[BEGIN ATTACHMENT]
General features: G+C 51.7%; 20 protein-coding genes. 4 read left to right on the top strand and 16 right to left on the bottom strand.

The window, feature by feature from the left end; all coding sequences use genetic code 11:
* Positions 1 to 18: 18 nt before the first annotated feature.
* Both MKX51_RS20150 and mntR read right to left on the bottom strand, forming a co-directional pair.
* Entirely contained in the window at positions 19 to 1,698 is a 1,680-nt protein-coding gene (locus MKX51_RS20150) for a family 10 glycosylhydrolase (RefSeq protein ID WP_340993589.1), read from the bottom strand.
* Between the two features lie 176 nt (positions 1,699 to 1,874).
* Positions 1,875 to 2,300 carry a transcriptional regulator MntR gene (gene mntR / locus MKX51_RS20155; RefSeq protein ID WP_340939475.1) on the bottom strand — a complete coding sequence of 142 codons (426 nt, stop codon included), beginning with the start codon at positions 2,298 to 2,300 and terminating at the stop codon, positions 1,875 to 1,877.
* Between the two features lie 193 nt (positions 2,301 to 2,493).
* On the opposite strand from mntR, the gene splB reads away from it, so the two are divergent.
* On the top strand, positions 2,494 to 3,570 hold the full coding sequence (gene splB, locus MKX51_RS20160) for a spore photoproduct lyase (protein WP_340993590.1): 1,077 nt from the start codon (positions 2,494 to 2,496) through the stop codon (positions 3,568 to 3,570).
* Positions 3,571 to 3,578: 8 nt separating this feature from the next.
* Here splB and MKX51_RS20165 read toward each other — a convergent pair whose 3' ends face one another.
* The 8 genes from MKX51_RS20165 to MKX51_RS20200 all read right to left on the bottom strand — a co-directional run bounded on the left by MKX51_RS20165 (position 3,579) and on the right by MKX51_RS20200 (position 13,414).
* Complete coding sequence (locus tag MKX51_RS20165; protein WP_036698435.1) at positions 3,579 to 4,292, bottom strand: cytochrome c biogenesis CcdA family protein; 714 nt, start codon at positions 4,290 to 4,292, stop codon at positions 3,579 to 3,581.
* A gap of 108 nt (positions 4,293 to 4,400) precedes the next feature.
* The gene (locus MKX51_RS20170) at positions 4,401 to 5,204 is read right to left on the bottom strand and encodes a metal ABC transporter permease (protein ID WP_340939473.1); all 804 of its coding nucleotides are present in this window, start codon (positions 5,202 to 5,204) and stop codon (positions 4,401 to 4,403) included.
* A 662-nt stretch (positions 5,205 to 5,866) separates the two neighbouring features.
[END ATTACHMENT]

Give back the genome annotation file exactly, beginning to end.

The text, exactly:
General features: G+C 51.7%; 20 protein-coding genes. 4 read left to right on the top strand and 16 right to left on the bottom strand.

The window, feature by feature from the left end; all coding sequences use genetic code 11:
* Positions 1 to 18: 18 nt before the first annotated feature.
* Both MKX51_RS20150 and mntR read right to left on the bottom strand, forming a co-directional pair.
* Entirely contained in the window at positions 19 to 1,698 is a 1,680-nt protein-coding gene (locus MKX51_RS20150) for a family 10 glycosylhydrolase (RefSeq protein ID WP_340993589.1), read from the bottom strand.
* Between the two features lie 176 nt (positions 1,699 to 1,874).
* Positions 1,875 to 2,300 carry a transcriptional regulator MntR gene (gene mntR / locus MKX51_RS20155; RefSeq protein ID WP_340939475.1) on the bottom strand — a complete coding sequence of 142 codons (426 nt, stop codon included), beginning with the start codon at positions 2,298 to 2,300 and terminating at the stop codon, positions 1,875 to 1,877.
* Between the two features lie 193 nt (positions 2,301 to 2,493).
* On the opposite strand from mntR, the gene splB reads away from it, so the two are divergent.
* On the top strand, positions 2,494 to 3,570 hold the full coding sequence (gene splB, locus MKX51_RS20160) for a spore photoproduct lyase (protein WP_340993590.1): 1,077 nt from the start codon (positions 2,494 to 2,496) through the stop codon (positions 3,568 to 3,570).
* Positions 3,571 to 3,578: 8 nt separating this feature from the next.
* Here splB and MKX51_RS20165 read toward each other — a convergent pair whose 3' ends face one another.
* The 8 genes from MKX51_RS20165 to MKX51_RS20200 all read right to left on the bottom strand — a co-directional run bounded on the left by MKX51_RS20165 (position 3,579) and on the right by MKX51_RS20200 (position 13,414).
* Complete coding sequence (locus tag MKX51_RS20165; protein WP_036698435.1) at positions 3,579 to 4,292, bottom strand: cytochrome c biogenesis CcdA family protein; 714 nt, start codon at positions 4,290 to 4,292, stop codon at positions 3,579 to 3,581.
* A gap of 108 nt (positions 4,293 to 4,400) precedes the next feature.
* The gene (locus MKX51_RS20170) at positions 4,401 to 5,204 is read right to left on the bottom strand and encodes a metal ABC transporter permease (protein ID WP_340939473.1); all 804 of its coding nucleotides are present in this window, start codon (positions 5,202 to 5,204) and stop codon (positions 4,401 to 4,403) included.
* A 662-nt stretch (positions 5,205 to 5,866) separates the two neighbouring features.